Tumblelog by Soup.io
Newer posts are loading.
You are at the newest post.
Click here to check if anything new just came in.

July 19 2010

16:38

Can writers take their own brick out of the paywall?

Putting up the paywall has seen The Times lose the odd blogger along the way, but what about writers who are still commissioned, but make their content available elsewhere?

The Guardian’s Martin Belam flags up a post by George Brock, who today republished in full a review he wrote for the Times, which fell behind the paywall online.

Wanting to link to his work in a post, without directing his users to a paywall, he posts the full review as he submitted it to the paper.

As an experiment, I’ve pasted the text I filed to The Times at the foot of this post. You can read it for free as long as The Times doesn’t object.

Let’s be clear why I doing this test. I’m not against charging for editorial content, just as I’m not against paying cash for a printed paper. Copywright belongs to the paper since the review was commissioned and submitted normally.

But, he adds, this should not apply to the “unbundled” journalism.

While a newspaper has a legal right to restrict access to all of that material as one whole bundle, this can’t be the best way to go in the future. If charging is going to be part of the survival of quality journalism, something more flexible and agile is required. Digital technology allows journalism which was packaged together in print to be “unbundled”. Once unbundled, it can be copied, distributed, swopped, commented on and its message can multiply.

But Belam is curious as to what the Times will have to say.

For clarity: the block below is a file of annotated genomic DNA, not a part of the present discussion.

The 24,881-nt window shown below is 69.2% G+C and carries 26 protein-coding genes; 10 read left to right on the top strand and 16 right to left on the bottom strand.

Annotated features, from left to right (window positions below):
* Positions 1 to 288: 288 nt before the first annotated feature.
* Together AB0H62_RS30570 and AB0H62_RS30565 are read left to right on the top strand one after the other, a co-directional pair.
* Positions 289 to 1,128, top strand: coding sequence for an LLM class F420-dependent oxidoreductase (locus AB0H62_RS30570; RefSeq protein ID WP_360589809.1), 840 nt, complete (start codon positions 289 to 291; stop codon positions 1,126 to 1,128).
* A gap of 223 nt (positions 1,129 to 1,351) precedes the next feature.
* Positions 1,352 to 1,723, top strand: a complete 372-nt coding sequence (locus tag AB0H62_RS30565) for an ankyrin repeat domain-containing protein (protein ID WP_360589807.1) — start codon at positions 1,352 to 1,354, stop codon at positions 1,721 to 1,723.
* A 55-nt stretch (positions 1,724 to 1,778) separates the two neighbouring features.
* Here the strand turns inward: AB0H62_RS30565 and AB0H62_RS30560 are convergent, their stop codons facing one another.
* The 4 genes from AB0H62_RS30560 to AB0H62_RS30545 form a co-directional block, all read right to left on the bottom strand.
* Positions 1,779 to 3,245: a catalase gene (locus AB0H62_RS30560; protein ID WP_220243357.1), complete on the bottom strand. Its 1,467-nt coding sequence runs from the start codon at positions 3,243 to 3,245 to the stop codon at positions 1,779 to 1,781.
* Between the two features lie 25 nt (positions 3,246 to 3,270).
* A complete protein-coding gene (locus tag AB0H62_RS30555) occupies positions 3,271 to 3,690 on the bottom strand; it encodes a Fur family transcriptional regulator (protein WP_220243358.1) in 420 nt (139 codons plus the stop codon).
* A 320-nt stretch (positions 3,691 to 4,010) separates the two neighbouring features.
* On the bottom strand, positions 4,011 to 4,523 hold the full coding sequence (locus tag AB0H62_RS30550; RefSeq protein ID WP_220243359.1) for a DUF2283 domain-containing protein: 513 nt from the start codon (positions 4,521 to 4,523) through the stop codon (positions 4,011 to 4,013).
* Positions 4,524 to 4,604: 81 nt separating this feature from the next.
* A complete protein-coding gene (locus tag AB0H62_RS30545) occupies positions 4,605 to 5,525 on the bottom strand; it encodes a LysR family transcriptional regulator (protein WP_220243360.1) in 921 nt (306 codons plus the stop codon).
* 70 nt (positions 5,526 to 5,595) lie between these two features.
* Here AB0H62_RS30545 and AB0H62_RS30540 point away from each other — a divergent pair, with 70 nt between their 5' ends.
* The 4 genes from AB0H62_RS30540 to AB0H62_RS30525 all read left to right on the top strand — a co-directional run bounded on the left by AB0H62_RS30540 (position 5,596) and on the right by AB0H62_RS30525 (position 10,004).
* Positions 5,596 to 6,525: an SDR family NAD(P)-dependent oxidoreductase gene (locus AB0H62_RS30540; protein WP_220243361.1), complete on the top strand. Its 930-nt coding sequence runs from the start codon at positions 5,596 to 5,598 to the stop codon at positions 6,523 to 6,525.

One wonders what that will do to his chances of future commissions form the paper.

See Brock’s full post here…Similar Posts:



June 02 2010

08:53

George Brock: ‘The judgement about The Times wall can’t be made for months’

Professor and head of journalism at City University London (and former Times international editor) George Brock muses on the implications of the Times’ forthcoming paywall, following the departure of the blogger BabyBarista. Despite the departure, the judgement about the Times paywall “can’t be made for months,” he warns.

…I still believe that that a way not yet invented will be found round the central dilemma of finding a financial base for journalism while allowing writers to connect to as wide a community as possible. But unless and until that happens, the outcome of the experiment just starting will turn on the reactions of a group of writers who are about to communicate with a smaller fan base.

Full post at this link…

Similar Posts:



January 12 2010

13:10

Is ‘news’ over?

City University London’s head of journalism, Professor George Brock, is to ask whether ‘news’ is over, in a lecture on March 17:

We think we know what the word means, but news is changing before our eyes. With a quarter of the planet’s population connected to the broadband internet and three quarters with a mobile phone, the media, journalism and ‘news’ are being turned upside down. What comes next and what happens to journalism?

Brock is a former international editor of the Times and former president of the World Editors’ Forum. He is also due to give the introductory speech at Journalism.co.uk’s news:rewired event on Thursday 14 January 2010.

Similar Posts:



Older posts are this way If this message doesn't go away, click anywhere on the page to continue loading posts.
Could not load more posts
Maybe Soup is currently being updated? I'll try again automatically in a few seconds...
Just a second, loading more posts...
You've reached the end.

Don't be the product, buy the product!

Schweinderl